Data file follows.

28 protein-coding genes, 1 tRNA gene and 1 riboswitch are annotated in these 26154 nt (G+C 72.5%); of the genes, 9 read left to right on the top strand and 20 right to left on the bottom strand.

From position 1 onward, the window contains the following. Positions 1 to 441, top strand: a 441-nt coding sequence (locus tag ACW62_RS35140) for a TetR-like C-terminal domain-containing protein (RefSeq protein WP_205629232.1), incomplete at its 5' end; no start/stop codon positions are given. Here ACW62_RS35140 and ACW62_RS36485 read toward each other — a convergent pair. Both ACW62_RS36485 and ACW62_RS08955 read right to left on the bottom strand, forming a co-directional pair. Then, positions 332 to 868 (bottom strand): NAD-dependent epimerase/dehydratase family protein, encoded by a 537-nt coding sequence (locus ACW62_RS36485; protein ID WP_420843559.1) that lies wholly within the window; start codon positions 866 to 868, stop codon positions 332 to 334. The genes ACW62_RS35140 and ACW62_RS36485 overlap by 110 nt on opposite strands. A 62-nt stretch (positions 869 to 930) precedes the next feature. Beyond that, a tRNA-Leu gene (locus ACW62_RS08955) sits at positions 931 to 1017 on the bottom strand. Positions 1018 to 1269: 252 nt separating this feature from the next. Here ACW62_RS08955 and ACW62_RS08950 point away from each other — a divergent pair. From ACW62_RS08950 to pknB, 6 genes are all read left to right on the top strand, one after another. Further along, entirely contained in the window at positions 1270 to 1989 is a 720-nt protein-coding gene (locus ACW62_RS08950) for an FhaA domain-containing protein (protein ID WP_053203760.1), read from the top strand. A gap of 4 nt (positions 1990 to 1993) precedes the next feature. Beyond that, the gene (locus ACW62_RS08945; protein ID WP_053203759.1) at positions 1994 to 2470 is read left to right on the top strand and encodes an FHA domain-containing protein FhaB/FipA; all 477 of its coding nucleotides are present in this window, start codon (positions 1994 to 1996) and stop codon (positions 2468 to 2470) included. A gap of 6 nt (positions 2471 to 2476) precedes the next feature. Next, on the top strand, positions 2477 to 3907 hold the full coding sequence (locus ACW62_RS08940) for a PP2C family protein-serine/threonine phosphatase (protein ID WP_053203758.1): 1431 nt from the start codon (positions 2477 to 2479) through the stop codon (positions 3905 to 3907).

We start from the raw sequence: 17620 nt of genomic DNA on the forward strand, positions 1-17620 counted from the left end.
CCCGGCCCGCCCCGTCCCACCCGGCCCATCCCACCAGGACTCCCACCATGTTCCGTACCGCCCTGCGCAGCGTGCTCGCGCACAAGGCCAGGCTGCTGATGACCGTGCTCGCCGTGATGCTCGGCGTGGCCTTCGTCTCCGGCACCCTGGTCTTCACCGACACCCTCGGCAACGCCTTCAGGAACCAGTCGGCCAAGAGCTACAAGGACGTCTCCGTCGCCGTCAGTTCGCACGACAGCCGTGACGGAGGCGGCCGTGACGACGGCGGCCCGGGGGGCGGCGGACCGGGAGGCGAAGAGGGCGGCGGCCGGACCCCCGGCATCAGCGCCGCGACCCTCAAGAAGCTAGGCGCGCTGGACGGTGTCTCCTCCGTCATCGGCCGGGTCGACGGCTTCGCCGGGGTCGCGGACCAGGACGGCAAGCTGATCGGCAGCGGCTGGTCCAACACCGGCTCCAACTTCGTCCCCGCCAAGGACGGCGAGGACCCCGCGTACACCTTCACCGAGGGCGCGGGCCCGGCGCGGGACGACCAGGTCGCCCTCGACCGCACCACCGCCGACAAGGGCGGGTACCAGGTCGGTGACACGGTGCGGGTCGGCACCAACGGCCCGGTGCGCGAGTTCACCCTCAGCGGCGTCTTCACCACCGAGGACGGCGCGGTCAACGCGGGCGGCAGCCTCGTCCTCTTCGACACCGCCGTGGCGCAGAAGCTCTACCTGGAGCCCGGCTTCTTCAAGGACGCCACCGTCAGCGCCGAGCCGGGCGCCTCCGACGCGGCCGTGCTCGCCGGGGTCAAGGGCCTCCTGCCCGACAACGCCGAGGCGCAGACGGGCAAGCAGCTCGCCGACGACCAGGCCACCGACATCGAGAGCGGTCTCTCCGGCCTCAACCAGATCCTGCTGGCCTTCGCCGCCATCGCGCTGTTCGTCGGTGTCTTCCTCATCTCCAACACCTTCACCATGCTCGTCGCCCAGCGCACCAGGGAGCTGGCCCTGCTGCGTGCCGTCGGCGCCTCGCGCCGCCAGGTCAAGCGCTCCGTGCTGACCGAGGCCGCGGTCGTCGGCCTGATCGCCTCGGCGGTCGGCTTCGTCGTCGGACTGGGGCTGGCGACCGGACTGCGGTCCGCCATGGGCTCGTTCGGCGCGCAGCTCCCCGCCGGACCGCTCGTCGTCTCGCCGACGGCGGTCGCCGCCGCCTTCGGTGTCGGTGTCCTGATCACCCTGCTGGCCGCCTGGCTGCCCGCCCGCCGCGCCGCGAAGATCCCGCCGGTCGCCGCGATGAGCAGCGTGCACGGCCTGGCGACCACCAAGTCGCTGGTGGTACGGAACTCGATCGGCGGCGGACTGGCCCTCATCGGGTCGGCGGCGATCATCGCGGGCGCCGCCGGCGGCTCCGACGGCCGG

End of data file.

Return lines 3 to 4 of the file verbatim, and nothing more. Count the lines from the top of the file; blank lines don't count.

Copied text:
We start from the raw sequence: 17620 nt of genomic DNA on the forward strand, positions 1-17620 counted from the left end.
CCCGGCCCGCCCCGTCCCACCCGGCCCATCCCACCAGGACTCCCACCATGTTCCGTACCGCCCTGCGCAGCGTGCTCGCGCACAAGGCCAGGCTGCTGATGACCGTGCTCGCCGTGATGCTCGGCGTGGCCTTCGTCTCCGGCACCCTGGTCTTCACCGACACCCTCGGCAACGCCTTCAGGAACCAGTCGGCCAAGAGCTACAAGGACGTCTCCGTCGCCGTCAGTTCGCACGACAGCCGTGACGGAGGCGGCCGTGACGACGGCGGCCCGGGGGGCGGCGGACCGGGAGGCGAAGAGGGCGGCGGCCGGACCCCCGGCATCAGCGCCGCGACCCTCAAGAAGCTAGGCGCGCTGGACGGTGTCTCCTCCGTCATCGGCCGGGTCGACGGCTTCGCCGGGGTCGCGGACCAGGACGGCAAGCTGATCGGCAGCGGCTGGTCCAACACCGGCTCCAACTTCGTCCCCGCCAAGGACGGCGAGGACCCCGCGTACACCTTCACCGAGGGCGCGGGCCCGGCGCGGGACGACCAGGTCGCCCTCGACCGCACCACCGCCGACAAGGGCGGGTACCAGGTCGGTGACACGGTGCGGGTCGGCACCAACGGCCCGGTGCGCGAGTTCACCCTCAGCGGCGTCTTCACCACCGAGGACGGCGCGGTCAACGCGGGCGGCAGCCTCGTCCTCTTCGACACCGCCGTGGCGCAGAAGCTCTACCTGGAGCCCGGCTTCTTCAAGGACGCCACCGTCAGCGCCGAGCCGGGCGCCTCCGACGCGGCCGTGCTCGCCGGGGTCAAGGGCCTCCTGCCCGACAACGCCGAGGCGCAGACGGGCAAGCAGCTCGCCGACGACCAGGCCACCGACATCGAGAGCGGTCTCTCCGGCCTCAACCAGATCCTGCTGGCCTTCGCCGCCATCGCGCTGTTCGTCGGTGTCTTCCTCATCTCCAACACCTTCACCATGCTCGTCGCCCAGCGCACCAGGGAGCTGGCCCTGCTGCGTGCCGTCGGCGCCTCGCGCCGCCAGGTCAAGCGCTCCGTGCTGACCGAGGCCGCGGTCGTCGGCCTGATCGCCTCGGCGGTCGGCTTCGTCGTCGGACTGGGGCTGGCGACCGGACTGCGGTCCGCCATGGGCTCGTTCGGCGCGCAGCTCCCCGCCGGACCGCTCGTCGTCTCGCCGACGGCGGTCGCCGCCGCCTTCGGTGTCGGTGTCCTGATCACCCTGCTGGCCGCCTGGCTGCCCGCCCGCCGCGCCGCGAAGATCCCGCCGGTCGCCGCGATGAGCAGCGTGCACGGCCTGGCGACCACCAAGTCGCTGGTGGTACGGAACTCGATCGGCGGCGGACTGGCCCTCATCGGGTCGGCGGCGATCATCGCGGGCGCCGCCGGCGGCTCCGACGGCCGG